A provision of the federal Food Safety Modernization Act (S. 510) recently signed in to law requires that all players in the US petfood supply chain be able to quickly trace from whom they received an ingredient and to whom they sent it. Petfood manufacturers will have to maintain that information in digital form, which means consumers could tap into this information through their computers or smartphones.
"The 'one step forward, one step back' traceability requirement - for processed food and produce - is designed to make it easier for the Food and Drug Administration to identify the source of an outbreak of foodborne illness, trace its path and swiftly remove it from the food supply," according to a January 2011 Washington Post article.
The new requirement represents a major adjustment for the US petfood system, as the government can now impose standards and electronic record-keeping on an industry where many small players still rely on paper invoices and smiling guarantees. The new law has many petfood and treat producers scrambling to meet requirements. Tracking technology and management of data are two things suddenly very important for all manufacturers. But just what does the new Food Safety Modernization Act require in terms of traceability and supply chain safety and how can you meet those requirements?
First, what does the new law ask of manufacturers and what are the deadlines?
Answer: Within nine months, FDA must develop pilot programs with the processed food sector and produce industry, and within 18 months, FDA must provide a report to Congress on recommendations for establishing more effective product tracing, including consideration of:
- Costs and benefits;
- Feasibility of technologies for different sectors; and
- Existing practices and international efforts.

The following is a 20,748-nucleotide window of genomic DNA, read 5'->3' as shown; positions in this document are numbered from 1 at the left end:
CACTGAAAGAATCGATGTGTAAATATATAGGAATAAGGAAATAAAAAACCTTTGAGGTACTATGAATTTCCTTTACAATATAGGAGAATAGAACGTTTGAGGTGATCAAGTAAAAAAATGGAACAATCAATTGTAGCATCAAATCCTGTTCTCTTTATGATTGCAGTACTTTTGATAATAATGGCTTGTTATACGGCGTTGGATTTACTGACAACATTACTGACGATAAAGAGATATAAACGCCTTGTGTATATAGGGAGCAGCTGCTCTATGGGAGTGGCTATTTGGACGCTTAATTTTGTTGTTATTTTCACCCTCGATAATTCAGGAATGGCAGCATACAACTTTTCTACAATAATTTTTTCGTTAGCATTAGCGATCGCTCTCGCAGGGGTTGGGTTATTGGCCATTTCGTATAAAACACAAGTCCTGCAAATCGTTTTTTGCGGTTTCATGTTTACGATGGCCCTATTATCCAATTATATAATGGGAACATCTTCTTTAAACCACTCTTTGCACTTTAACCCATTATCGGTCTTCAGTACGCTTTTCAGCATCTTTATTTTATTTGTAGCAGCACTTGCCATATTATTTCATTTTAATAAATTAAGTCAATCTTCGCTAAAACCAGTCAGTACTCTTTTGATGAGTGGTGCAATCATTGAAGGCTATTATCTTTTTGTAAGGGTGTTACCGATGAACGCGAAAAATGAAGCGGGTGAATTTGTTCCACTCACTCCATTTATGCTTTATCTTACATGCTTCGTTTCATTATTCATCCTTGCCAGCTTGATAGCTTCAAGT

Segments of the food industry have been required since 2005 to be able to trace "one step forward, one step back," but not farms or restaurants. But according to a 2009 investigation by the Department of Health and Human Services' inspector general, most food facilities surveyed did not meet those requirements, and 25% didn't even know about the law. Establishment of a product tracing system that encompassed all sectors of the human food and petfood industries was inevitable.
In some cases, companies are going beyond the federal requirement and making a portion of the traceability information available to consumers, who are increasingly interested in the way their pets' food is produced. HarvestMark, based in California, has developed a two-dimensional bar code sticker that can be placed on individual fruits and vegetables or packaging. Shoppers can scan the sticker with a smartphone or go to the HarvestMark website and enter the number from the sticker to learn the path the food has taken and other information the farmer chooses to share, such as the harvest date.
Essentially, this new system gives pet parents the option to be more aware of their products and where it comes from. "There's been a very rapid sea of change in consumer behavior," said Elliott Grant, the chief marketing officer for HarvestMark, in the January Washington Post article. "With very high-profile food recalls, cellphones and iPhones, people have been trained that they can access information very quickly. They want to know, 'Where does this come from and is it safe? How far has it traveled? What are the growing practices?' " And if it applies to human food, consumers will certainly apply it to petfoods as well. It's best to be prepared.